There are clubs of every stripe on the Rivers campus, from chess to robotics to fishing. But until this winter, there was no club that specifically addressed the concerns and issues of girls and women. That changed in January with the launch of EMPWR (Enacting More Positive Change with Women at Rivers).
Yom HaShoah—Holocaust Remembrance Day—urges people around the world to never forget the extermination of six million Jews in Nazi Germany. To mark the commemoration, which this year began at sundown last night and continues today, Rivers welcomed two guest speakers to a special all-school meeting on Wednesday. Their message? Antisemitism did not begin or end with the Holocaust. At a moment when antisemitic incidents are on the rise at home and abroad, that message was especially timely.
Baseball has its World Series, football has its Super Bowl, and the NWHL—the National Women’s Hockey League—has its Isobel Cup, awarded to the league champions each year since 2016. And this year, for the second time in its history, the Boston Pride, helmed by Jillian Dempsey ’09, has its Isobel Cup, after a 4-3 victory over the Minnesota Whitecaps last weekend. To top it off, Dempsey—also a member of the Isobel-winning 2016 team—took home MVP honors.
Just before spring break, more than 100 members of the Rivers community joined some 9,000 attendees at an AISNE-hosted webinar titled “Go Beyond an Awareness of Racism.” The large turnout was driven in part by the high-profile featured speaker, prominent author and activist Ibram X. Kendi. Kendi is a New York Times bestselling author, winner of the National Book Award, and director of the Boston University Center for Anti-Racist Research.
The Scholastic Art & Writing awards have been recognizing and inspiring student creativity for nearly a century, since their founding in 1923. This year’s recently announced state-level awards saw 16 Rivers students garnering 21 prizes for photography, drawing, painting, and other forms of visual art. Among them were two Gold Key awards, which are automatically entered into the national competition.
Put on a musical during the era of masks and social distancing? Impossible, you say? Not for the intrepid team that makes up the Nonesuch Players. With the type of can-do spirit celebrated in countless Broadway musicals, they brought Rivers a show full of joy, humor, hope, and good old-fashioned razzle dazzle—all in the virtual space.
Sydnie Schwarz, Middle School DEI coordinator at Rivers, vividly remembers the first diversity conference she attended. “I was in eighth grade. I remember feeling like this world had opened up,” she says today. “Going to workshops, meeting kids from other schools—I was so excited.” It’s the kind of experience she hoped to bring to Rivers Middle School students by offering to have Rivers host the AISNE Middle School Students of Color Conference earlier this month.
If the past year has taught us anything, it’s that predicting the future can be a tricky business. But laying the groundwork for the future is another matter. With that in mind, last week’s Rivers Connect event brought together graduating seniors and Rivers alumni to discuss life after high school.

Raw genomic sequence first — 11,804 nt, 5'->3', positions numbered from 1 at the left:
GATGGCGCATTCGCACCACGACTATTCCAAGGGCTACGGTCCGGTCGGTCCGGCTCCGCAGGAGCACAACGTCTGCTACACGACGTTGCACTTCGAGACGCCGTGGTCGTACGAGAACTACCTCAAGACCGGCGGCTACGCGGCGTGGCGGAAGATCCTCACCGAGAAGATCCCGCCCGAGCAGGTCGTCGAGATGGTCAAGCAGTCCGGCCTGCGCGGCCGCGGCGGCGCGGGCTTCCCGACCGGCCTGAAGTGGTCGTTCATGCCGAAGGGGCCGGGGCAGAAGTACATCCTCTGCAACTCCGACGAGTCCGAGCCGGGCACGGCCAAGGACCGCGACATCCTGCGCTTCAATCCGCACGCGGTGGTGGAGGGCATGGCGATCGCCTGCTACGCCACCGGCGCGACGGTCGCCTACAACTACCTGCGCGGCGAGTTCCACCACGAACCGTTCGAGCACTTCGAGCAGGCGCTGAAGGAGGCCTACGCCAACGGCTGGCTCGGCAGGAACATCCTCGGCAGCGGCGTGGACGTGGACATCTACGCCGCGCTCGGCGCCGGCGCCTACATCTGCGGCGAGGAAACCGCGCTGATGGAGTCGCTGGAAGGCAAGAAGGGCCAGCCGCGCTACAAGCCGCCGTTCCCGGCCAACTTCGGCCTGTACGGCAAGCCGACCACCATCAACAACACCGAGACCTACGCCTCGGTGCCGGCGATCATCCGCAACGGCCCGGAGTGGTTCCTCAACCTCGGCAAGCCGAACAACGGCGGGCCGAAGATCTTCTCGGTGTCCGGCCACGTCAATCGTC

Rivers students typically embrace a number of community engagement opportunities throughout the year. But nothing about this year has been typical, with many nonprofits and other organizations unable to host or accommodate would-be volunteers. There’s one noteworthy exception, however: Since April, more than 50 Rivers students have volunteered with Immigrant Family Services Institute (IFSI), an organization that supports immigrant families.
It’s not as easy as ABC to win an ABC Award, given annually by Associated Builders and Contractors (ABC) Massachusetts. At the organization’s virtual awards ceremony last month, only 12 firms in Massachusetts were recognized for a project reflecting “overall excellence in project execution, craftsmanship, safety, innovative elements and challenges, and client satisfaction”—and one of them was Bowdoin Construction Corp. for its work on our own Revers Center for Science and Visual Arts.
Theater, like sports, teaches participants resilience, teamwork, and grit. And, like athletes, theater students engage in competition from an early age. The Massachusetts Educational Theater Guild (METG) has been holding student theater contests for years, but this year, for the first time, the group added a solo musical theater category.
The National Endowment for the Humanities Fellowship is a prestigious, highly competitive program that supports scholarship in the humanities for up to a year. Among the 8 percent of applicants who were chosen for the fellowship this year are university professors, scholars affiliated with museums and other institutions, foundations—and one high school teacher.
Over the years, commemorations of Martin Luther King Jr. Day have taken different forms at Rivers—sometimes with guest speakers and performers, sometimes with powerful statements from students and other members of the community, sometimes with service projects that honor the legacy of the slain civil rights leader.